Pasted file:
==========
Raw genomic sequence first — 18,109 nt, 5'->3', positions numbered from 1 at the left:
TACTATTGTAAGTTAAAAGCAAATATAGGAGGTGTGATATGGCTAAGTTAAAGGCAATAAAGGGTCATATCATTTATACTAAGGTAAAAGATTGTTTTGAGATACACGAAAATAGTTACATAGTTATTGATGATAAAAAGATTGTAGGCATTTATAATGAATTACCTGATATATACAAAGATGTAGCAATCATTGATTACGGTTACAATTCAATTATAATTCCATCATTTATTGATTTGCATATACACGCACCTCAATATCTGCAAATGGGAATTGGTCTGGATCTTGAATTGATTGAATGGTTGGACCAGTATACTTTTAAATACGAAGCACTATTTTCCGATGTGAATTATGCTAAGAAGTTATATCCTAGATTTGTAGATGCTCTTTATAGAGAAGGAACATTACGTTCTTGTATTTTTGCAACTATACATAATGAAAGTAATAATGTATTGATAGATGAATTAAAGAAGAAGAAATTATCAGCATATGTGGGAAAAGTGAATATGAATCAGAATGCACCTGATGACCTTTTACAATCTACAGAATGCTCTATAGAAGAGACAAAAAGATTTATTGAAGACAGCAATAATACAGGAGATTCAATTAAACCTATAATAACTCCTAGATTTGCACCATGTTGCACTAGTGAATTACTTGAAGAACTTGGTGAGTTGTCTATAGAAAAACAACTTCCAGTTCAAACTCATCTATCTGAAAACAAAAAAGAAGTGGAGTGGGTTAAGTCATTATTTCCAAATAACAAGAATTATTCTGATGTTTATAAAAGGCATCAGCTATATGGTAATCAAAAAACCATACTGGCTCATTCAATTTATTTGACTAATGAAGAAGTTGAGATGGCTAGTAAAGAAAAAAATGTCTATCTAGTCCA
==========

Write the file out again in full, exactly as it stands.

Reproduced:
Raw genomic sequence first — 18,109 nt, 5'->3', positions numbered from 1 at the left:
TACTATTGTAAGTTAAAAGCAAATATAGGAGGTGTGATATGGCTAAGTTAAAGGCAATAAAGGGTCATATCATTTATACTAAGGTAAAAGATTGTTTTGAGATACACGAAAATAGTTACATAGTTATTGATGATAAAAAGATTGTAGGCATTTATAATGAATTACCTGATATATACAAAGATGTAGCAATCATTGATTACGGTTACAATTCAATTATAATTCCATCATTTATTGATTTGCATATACACGCACCTCAATATCTGCAAATGGGAATTGGTCTGGATCTTGAATTGATTGAATGGTTGGACCAGTATACTTTTAAATACGAAGCACTATTTTCCGATGTGAATTATGCTAAGAAGTTATATCCTAGATTTGTAGATGCTCTTTATAGAGAAGGAACATTACGTTCTTGTATTTTTGCAACTATACATAATGAAAGTAATAATGTATTGATAGATGAATTAAAGAAGAAGAAATTATCAGCATATGTGGGAAAAGTGAATATGAATCAGAATGCACCTGATGACCTTTTACAATCTACAGAATGCTCTATAGAAGAGACAAAAAGATTTATTGAAGACAGCAATAATACAGGAGATTCAATTAAACCTATAATAACTCCTAGATTTGCACCATGTTGCACTAGTGAATTACTTGAAGAACTTGGTGAGTTGTCTATAGAAAAACAACTTCCAGTTCAAACTCATCTATCTGAAAACAAAAAAGAAGTGGAGTGGGTTAAGTCATTATTTCCAAATAACAAGAATTATTCTGATGTTTATAAAAGGCATCAGCTATATGGTAATCAAAAAACCATACTGGCTCATTCAATTTATTTGACTAATGAAGAAGTTGAGATGGCTAGTAAAGAAAAAAATGTCTATCTAGTCCA